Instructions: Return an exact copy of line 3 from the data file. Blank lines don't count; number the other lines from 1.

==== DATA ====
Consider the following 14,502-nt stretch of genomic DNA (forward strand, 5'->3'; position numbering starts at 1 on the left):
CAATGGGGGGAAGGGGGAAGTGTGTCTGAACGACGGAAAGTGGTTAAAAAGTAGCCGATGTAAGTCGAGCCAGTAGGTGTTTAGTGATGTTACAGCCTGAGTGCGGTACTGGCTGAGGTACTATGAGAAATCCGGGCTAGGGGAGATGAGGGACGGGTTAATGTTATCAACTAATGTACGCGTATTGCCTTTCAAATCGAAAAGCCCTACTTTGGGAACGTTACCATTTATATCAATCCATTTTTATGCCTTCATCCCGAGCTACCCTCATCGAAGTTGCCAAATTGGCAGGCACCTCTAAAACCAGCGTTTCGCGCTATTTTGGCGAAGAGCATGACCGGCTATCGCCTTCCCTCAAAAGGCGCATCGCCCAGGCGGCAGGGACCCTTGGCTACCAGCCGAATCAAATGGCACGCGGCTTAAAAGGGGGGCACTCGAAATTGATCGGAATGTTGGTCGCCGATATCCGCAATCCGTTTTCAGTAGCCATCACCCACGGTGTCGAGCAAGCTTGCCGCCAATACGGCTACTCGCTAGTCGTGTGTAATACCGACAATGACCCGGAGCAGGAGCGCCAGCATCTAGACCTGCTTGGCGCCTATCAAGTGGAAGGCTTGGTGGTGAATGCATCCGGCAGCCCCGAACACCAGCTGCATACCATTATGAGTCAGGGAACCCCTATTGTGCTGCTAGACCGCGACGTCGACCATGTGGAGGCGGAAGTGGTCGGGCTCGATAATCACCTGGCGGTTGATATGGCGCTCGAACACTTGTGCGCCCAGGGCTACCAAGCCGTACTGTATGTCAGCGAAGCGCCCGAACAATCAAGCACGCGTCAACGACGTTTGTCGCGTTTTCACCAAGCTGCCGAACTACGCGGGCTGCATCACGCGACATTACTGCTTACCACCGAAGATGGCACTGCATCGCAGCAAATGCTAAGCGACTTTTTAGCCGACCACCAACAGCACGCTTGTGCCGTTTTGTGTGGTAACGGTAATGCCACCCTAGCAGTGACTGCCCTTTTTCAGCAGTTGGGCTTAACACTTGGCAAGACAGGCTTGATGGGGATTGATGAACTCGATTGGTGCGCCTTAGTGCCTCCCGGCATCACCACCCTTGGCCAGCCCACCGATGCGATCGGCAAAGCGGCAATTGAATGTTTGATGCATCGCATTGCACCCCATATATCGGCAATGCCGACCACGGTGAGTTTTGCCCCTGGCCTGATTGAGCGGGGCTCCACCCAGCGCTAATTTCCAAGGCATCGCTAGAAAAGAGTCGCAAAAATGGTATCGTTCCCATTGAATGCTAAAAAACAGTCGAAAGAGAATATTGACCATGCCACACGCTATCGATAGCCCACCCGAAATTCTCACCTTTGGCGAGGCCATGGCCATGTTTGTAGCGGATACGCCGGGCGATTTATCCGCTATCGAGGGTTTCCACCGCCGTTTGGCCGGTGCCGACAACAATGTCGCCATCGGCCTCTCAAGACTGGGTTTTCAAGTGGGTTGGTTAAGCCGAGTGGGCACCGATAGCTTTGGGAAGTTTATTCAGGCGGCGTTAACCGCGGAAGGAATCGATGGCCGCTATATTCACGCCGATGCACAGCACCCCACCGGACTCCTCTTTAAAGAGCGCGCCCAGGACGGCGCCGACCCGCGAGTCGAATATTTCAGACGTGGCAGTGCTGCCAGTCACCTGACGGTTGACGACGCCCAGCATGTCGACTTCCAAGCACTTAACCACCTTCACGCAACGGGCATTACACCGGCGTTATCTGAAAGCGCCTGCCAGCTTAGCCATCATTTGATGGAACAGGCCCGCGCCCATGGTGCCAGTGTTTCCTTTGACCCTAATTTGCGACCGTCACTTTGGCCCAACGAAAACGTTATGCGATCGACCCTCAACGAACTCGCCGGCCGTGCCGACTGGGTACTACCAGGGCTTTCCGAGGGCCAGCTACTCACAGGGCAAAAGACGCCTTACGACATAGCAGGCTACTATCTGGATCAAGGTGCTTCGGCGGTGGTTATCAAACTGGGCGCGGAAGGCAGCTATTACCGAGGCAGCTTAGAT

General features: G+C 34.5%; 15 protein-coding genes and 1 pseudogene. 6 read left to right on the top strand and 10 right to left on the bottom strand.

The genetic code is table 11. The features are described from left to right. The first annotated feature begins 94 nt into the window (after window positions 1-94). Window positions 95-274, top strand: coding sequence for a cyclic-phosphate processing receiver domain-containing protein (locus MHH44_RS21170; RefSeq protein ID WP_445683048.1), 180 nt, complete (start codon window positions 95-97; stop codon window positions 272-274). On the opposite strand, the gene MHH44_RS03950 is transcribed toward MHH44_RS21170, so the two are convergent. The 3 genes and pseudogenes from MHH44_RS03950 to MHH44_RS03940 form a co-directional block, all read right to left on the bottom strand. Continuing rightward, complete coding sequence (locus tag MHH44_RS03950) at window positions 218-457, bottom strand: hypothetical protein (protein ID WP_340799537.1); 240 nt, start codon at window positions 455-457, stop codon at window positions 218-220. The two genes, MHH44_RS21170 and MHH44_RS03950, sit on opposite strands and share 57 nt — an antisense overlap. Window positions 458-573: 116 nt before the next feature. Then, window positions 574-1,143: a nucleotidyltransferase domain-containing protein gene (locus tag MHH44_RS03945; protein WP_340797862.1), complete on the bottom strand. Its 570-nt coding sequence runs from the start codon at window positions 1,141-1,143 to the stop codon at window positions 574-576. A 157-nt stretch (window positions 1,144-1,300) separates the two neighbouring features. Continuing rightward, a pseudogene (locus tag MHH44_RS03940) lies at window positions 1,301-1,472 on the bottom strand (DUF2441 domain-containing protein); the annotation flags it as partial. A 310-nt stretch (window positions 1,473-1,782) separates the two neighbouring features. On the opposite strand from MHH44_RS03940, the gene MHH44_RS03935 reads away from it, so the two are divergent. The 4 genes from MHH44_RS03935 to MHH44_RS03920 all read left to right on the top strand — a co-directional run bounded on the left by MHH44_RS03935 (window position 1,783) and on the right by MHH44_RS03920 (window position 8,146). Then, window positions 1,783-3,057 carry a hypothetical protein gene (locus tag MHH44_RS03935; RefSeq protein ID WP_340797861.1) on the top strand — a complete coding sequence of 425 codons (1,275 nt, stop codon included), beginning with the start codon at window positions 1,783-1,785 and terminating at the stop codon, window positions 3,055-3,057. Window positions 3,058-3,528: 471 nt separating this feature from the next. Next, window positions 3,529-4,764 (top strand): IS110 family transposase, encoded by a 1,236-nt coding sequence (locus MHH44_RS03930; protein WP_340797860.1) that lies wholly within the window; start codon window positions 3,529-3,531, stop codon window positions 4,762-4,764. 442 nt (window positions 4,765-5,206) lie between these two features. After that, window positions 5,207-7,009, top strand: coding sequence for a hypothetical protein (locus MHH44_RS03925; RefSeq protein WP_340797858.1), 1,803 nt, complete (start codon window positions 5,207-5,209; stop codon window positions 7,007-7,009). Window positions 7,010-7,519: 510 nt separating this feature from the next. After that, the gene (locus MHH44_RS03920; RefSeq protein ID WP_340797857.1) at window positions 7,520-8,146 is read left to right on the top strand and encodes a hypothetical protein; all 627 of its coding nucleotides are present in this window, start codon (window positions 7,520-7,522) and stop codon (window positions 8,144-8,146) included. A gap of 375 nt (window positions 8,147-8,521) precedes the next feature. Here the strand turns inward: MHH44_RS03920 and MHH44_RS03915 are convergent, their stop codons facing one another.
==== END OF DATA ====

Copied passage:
General features: G+C 34.5%; 15 protein-coding genes and 1 pseudogene. 6 read left to right on the top strand and 10 right to left on the bottom strand.